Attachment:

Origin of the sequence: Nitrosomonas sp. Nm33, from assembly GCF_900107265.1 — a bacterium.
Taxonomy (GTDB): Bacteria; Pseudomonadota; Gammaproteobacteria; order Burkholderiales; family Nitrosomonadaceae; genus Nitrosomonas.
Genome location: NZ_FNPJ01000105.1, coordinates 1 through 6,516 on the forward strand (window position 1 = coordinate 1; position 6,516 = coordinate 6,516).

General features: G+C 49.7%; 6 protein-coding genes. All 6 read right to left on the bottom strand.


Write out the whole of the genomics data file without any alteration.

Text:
Origin of the sequence: Nitrosomonas sp. Nm33, from assembly GCF_900107265.1 — a bacterium.
Taxonomy (GTDB): Bacteria; Pseudomonadota; Gammaproteobacteria; order Burkholderiales; family Nitrosomonadaceae; genus Nitrosomonas.
Genome location: NZ_FNPJ01000105.1, coordinates 1 through 6,516 on the forward strand (window position 1 = coordinate 1; position 6,516 = coordinate 6,516).

General features: G+C 49.7%; 6 protein-coding genes. All 6 read right to left on the bottom strand.